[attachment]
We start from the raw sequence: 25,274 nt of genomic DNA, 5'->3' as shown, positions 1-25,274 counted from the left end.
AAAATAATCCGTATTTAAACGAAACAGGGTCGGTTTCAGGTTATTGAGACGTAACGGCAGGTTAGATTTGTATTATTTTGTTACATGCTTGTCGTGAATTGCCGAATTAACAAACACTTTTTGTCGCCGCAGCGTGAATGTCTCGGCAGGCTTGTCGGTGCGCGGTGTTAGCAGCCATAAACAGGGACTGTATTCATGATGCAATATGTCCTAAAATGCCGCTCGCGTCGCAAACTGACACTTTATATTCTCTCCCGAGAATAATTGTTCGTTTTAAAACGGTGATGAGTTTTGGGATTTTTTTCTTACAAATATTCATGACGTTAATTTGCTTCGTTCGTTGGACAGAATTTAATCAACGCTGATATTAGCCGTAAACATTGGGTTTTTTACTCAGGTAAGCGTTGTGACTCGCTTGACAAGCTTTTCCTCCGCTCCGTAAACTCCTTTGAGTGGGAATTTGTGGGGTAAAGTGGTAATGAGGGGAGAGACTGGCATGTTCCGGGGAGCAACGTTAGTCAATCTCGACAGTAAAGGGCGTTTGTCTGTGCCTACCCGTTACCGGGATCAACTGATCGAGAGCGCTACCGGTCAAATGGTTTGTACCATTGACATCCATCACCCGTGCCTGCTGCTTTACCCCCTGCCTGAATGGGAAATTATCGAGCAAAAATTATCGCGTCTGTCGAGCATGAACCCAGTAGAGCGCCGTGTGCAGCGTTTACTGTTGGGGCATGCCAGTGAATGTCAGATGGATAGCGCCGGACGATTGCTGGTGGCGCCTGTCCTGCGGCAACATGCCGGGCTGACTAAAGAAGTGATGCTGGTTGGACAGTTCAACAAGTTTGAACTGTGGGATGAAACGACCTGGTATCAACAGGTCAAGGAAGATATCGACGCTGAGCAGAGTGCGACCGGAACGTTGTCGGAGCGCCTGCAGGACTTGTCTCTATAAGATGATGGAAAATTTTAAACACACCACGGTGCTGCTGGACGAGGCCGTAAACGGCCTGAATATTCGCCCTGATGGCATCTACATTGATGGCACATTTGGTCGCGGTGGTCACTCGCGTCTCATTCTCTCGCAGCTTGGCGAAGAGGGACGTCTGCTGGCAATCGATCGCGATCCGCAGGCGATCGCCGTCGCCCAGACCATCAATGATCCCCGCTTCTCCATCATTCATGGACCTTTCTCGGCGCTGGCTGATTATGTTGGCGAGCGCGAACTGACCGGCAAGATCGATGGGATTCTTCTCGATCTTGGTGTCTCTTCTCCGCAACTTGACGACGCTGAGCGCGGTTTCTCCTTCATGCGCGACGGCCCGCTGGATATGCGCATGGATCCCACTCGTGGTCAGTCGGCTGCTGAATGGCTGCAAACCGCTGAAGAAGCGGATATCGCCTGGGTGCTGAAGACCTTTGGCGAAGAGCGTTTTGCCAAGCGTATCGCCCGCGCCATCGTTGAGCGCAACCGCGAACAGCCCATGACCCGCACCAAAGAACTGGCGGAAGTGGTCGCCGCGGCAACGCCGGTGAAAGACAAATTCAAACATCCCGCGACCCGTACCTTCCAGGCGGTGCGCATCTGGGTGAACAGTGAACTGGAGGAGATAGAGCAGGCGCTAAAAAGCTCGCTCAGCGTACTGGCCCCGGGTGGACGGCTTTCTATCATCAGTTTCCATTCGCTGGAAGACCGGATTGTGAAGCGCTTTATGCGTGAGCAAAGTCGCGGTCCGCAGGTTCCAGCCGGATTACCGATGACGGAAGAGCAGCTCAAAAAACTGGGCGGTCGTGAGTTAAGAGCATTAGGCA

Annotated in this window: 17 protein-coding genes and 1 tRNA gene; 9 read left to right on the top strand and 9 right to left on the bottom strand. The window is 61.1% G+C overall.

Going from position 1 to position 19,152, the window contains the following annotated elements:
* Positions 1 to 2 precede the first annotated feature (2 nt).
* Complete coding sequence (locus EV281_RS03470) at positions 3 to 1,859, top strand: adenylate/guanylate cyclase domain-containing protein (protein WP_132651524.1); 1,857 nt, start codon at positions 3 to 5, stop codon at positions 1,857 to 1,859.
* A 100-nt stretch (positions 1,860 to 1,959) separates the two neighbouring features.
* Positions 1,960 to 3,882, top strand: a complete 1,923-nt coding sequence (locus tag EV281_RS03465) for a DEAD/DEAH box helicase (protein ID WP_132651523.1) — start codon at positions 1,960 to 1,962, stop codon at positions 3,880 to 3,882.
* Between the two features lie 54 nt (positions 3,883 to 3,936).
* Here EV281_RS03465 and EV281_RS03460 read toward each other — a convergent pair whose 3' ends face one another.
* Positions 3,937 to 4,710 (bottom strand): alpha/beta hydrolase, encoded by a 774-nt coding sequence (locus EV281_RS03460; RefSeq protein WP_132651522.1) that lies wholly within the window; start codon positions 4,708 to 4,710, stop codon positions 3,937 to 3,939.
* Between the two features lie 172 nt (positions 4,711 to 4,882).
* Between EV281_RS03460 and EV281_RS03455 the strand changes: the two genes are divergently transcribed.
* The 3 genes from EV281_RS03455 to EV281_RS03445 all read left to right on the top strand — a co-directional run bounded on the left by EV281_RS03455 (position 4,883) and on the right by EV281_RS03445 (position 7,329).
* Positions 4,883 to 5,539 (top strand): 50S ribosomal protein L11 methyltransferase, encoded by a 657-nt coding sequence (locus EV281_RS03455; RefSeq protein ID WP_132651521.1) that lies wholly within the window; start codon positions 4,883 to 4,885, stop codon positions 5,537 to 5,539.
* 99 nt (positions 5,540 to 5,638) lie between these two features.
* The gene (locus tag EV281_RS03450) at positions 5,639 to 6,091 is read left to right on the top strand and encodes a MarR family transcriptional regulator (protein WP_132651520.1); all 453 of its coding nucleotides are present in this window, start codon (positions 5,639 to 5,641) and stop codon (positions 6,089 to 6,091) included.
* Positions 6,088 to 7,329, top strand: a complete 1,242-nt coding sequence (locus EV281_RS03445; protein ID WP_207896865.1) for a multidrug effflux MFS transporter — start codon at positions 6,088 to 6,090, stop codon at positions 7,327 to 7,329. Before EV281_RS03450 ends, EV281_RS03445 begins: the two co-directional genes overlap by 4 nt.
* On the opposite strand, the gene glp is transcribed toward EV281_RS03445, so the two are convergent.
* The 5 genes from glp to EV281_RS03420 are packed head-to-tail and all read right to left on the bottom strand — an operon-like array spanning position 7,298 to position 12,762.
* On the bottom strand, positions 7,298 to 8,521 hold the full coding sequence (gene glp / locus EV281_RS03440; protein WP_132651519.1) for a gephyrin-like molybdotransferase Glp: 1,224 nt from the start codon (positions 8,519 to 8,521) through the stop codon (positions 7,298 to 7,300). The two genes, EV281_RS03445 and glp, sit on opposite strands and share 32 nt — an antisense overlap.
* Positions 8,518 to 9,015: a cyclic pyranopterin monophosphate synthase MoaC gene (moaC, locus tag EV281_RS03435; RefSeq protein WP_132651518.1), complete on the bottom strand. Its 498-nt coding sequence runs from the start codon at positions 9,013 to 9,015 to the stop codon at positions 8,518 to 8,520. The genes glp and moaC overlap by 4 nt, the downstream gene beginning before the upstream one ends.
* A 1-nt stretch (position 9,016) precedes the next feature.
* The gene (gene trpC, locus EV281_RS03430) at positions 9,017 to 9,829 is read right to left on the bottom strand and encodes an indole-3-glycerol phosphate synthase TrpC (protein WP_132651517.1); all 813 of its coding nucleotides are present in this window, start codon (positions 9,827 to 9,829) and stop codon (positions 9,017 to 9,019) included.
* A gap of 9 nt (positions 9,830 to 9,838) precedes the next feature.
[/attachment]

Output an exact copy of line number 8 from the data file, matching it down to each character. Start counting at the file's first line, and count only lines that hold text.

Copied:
* Positions 1,960 to 3,882, top strand: a complete 1,923-nt coding sequence (locus tag EV281_RS03465) for a DEAD/DEAH box helicase (protein ID WP_132651523.1) — start codon at positions 1,960 to 1,962, stop codon at positions 3,880 to 3,882.